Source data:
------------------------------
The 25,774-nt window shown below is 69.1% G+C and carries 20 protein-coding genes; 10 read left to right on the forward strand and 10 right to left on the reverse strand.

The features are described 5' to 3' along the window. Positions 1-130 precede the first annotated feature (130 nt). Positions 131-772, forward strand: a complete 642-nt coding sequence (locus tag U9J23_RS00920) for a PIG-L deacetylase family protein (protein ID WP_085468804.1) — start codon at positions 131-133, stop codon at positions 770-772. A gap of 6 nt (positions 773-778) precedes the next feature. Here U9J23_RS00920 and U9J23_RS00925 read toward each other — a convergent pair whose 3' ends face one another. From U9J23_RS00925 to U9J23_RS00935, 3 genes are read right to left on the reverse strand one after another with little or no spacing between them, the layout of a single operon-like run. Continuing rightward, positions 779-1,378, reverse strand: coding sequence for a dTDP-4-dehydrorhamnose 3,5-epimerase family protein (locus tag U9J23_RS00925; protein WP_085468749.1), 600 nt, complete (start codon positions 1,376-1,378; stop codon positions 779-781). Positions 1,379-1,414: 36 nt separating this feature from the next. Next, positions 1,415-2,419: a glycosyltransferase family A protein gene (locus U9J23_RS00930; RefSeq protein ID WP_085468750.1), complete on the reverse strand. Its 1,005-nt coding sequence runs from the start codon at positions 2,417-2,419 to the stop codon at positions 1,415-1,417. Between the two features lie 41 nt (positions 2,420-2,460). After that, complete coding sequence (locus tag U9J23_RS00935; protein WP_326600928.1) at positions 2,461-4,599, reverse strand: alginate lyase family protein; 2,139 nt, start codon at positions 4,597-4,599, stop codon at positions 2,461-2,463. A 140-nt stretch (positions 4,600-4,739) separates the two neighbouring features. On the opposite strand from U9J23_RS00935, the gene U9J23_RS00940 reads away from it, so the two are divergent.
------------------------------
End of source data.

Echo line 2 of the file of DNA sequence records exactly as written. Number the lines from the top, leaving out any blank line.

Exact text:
The features are described 5' to 3' along the window. Positions 1-130 precede the first annotated feature (130 nt). Positions 131-772, forward strand: a complete 642-nt coding sequence (locus tag U9J23_RS00920) for a PIG-L deacetylase family protein (protein ID WP_085468804.1) — start codon at positions 131-133, stop codon at positions 770-772. A gap of 6 nt (positions 773-778) precedes the next feature. Here U9J23_RS00920 and U9J23_RS00925 read toward each other — a convergent pair whose 3' ends face one another. From U9J23_RS00925 to U9J23_RS00935, 3 genes are read right to left on the reverse strand one after another with little or no spacing between them, the layout of a single operon-like run. Continuing rightward, positions 779-1,378, reverse strand: coding sequence for a dTDP-4-dehydrorhamnose 3,5-epimerase family protein (locus tag U9J23_RS00925; protein WP_085468749.1), 600 nt, complete (start codon positions 1,376-1,378; stop codon positions 779-781). Positions 1,379-1,414: 36 nt separating this feature from the next. Next, positions 1,415-2,419: a glycosyltransferase family A protein gene (locus U9J23_RS00930; RefSeq protein ID WP_085468750.1), complete on the reverse strand. Its 1,005-nt coding sequence runs from the start codon at positions 2,417-2,419 to the stop codon at positions 1,415-1,417. Between the two features lie 41 nt (positions 2,420-2,460). After that, complete coding sequence (locus tag U9J23_RS00935; protein WP_326600928.1) at positions 2,461-4,599, reverse strand: alginate lyase family protein; 2,139 nt, start codon at positions 4,597-4,599, stop codon at positions 2,461-2,463. A 140-nt stretch (positions 4,600-4,739) separates the two neighbouring features. On the opposite strand from U9J23_RS00935, the gene U9J23_RS00940 reads away from it, so the two are divergent.